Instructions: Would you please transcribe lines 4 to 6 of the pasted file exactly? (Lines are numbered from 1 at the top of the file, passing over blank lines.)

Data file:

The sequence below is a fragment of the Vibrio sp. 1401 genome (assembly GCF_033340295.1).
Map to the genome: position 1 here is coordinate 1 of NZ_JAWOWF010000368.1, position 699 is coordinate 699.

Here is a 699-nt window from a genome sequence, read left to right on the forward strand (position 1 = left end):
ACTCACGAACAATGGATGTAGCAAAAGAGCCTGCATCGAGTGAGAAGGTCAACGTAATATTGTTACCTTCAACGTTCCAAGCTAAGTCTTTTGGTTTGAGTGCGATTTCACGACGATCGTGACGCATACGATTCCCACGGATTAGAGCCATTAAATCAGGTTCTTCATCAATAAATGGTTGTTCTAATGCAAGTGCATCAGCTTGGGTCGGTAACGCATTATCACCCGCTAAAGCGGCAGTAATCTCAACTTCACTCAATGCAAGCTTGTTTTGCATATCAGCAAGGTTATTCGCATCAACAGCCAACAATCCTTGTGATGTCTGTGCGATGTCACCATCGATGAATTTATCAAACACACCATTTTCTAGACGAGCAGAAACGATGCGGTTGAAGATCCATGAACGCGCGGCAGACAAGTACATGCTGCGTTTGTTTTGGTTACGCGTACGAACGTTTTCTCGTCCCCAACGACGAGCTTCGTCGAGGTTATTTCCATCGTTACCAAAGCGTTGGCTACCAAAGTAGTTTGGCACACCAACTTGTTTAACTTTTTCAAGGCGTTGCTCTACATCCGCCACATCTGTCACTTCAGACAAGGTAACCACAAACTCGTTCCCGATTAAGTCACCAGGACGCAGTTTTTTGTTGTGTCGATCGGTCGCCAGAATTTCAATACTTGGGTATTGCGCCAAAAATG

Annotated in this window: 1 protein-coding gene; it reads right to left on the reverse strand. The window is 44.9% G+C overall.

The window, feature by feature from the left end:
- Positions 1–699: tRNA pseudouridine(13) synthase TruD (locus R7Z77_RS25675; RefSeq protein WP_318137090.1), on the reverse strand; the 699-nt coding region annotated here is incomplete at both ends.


ACTCACGAACAATGGATGTAGCAAAAGAGCCTGCATCGAGTGAGAAGGTCAACGTAATATTGTTACCTTCAACGTTCCAAGCTAAGTCTTTTGGTTTGAGTGCGATTTCACGACGATCGTGACGCATACGATTCCCACGGATTAGAGCCATTAAATCAGGTTCTTCATCAATAAATGGTTGTTCTAATGCAAGTGCATCAGCTTGGGTCGGTAACGCATTATCACCCGCTAAAGCGGCAGTAATCTCAACTTCACTCAATGCAAGCTTGTTTTGCATATCAGCAAGGTTATTCGCATCAACAGCCAACAATCCTTGTGATGTCTGTGCGATGTCACCATCGATGAATTTATCAAACACACCATTTTCTAGACGAGCAGAAACGATGCGGTTGAAGATCCATGAACGCGCGGCAGACAAGTACATGCTGCGTTTGTTTTGGTTACGCGTACGAACGTTTTCTCGTCCCCAACGACGAGCTTCGTCGAGGTTATTTCCATCGTTACCAAAGCGTTGGCTACCAAAGTAGTTTGGCACACCAACTTGTTTAACTTTTTCAAGGCGTTGCTCTACATCCGCCACATCTGTCACTTCAGACAAGGTAACCACAAACTCGTTCCCGATTAAGTCACCAGGACGCAGTTTTTTGTTGTGTCGATCGGTCGCCAGAATTTCAATACTTGGGTATTGCGCCAAAAATG

Annotated in this window: 1 protein-coding gene; it reads right to left on the reverse strand. The window is 44.9% G+C overall.

The window, feature by feature from the left end: